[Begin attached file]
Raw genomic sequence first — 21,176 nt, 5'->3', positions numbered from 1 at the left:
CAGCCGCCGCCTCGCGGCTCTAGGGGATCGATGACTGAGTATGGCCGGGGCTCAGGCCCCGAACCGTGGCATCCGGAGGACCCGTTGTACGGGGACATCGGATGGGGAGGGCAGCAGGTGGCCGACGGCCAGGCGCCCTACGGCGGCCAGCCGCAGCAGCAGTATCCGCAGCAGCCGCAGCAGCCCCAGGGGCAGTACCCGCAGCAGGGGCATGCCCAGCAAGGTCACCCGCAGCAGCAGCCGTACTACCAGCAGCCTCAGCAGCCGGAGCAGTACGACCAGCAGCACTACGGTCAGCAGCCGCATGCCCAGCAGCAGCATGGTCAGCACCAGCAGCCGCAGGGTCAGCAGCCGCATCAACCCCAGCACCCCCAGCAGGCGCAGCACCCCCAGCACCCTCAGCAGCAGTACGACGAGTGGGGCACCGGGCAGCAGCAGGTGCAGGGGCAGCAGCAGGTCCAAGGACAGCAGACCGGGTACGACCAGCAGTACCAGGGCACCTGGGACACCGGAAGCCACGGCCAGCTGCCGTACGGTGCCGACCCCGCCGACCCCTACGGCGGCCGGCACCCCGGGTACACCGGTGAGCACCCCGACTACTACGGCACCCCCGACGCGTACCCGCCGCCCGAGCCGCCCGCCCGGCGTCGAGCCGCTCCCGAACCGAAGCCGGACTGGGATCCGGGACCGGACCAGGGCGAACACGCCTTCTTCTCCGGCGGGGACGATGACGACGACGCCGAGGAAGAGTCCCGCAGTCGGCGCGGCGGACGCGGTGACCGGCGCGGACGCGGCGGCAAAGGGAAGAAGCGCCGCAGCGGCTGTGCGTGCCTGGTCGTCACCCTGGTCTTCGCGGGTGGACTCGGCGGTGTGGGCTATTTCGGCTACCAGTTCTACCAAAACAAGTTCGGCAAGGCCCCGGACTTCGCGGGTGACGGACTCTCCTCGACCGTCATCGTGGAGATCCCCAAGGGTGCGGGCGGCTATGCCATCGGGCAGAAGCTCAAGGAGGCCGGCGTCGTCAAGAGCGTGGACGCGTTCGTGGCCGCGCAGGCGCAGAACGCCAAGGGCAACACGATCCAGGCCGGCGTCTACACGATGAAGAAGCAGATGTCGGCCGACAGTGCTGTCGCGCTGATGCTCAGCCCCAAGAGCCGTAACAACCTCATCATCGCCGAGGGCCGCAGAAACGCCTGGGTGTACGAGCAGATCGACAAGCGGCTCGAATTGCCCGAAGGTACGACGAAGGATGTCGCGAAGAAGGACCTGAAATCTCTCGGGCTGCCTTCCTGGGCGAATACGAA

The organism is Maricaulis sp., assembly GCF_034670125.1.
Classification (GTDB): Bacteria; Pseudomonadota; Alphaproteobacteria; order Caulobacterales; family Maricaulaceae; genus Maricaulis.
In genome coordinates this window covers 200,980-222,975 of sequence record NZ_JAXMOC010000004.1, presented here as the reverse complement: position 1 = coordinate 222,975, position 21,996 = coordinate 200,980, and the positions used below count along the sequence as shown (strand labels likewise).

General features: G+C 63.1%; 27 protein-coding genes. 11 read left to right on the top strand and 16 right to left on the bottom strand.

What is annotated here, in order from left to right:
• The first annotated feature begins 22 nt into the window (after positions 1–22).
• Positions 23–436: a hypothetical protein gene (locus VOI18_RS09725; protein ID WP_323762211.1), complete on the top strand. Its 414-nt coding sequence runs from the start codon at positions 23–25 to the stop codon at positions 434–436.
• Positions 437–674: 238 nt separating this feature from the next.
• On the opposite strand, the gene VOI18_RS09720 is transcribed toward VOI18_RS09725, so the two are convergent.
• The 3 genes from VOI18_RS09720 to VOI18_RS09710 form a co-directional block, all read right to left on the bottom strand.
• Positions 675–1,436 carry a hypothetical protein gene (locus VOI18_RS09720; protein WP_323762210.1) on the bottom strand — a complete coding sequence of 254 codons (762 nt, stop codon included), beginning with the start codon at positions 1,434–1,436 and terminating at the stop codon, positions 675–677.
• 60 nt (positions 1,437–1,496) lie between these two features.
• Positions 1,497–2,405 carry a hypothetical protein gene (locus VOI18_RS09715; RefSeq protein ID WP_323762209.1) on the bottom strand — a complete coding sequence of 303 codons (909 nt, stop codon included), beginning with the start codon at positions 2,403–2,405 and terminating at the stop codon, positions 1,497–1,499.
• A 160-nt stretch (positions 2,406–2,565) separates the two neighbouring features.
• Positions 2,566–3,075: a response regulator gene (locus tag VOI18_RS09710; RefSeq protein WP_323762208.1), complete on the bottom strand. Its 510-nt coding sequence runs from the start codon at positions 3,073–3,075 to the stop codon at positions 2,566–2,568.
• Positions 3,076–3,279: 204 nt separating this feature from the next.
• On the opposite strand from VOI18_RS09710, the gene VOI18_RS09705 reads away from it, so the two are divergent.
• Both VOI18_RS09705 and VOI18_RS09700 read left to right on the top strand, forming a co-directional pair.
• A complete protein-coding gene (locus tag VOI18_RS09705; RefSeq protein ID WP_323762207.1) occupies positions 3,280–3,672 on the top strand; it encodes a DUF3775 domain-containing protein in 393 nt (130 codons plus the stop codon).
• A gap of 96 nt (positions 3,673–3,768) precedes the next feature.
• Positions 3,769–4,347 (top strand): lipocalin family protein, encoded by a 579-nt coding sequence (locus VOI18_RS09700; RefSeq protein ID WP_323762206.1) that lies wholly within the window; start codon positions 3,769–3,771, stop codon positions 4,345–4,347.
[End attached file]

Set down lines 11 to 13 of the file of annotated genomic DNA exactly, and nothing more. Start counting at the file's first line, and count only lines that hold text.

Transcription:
• On the opposite strand, the gene VOI18_RS09720 is transcribed toward VOI18_RS09725, so the two are convergent.
• The 3 genes from VOI18_RS09720 to VOI18_RS09710 form a co-directional block, all read right to left on the bottom strand.
• Positions 675–1,436 carry a hypothetical protein gene (locus VOI18_RS09720; protein WP_323762210.1) on the bottom strand — a complete coding sequence of 254 codons (762 nt, stop codon included), beginning with the start codon at positions 1,434–1,436 and terminating at the stop codon, positions 675–677.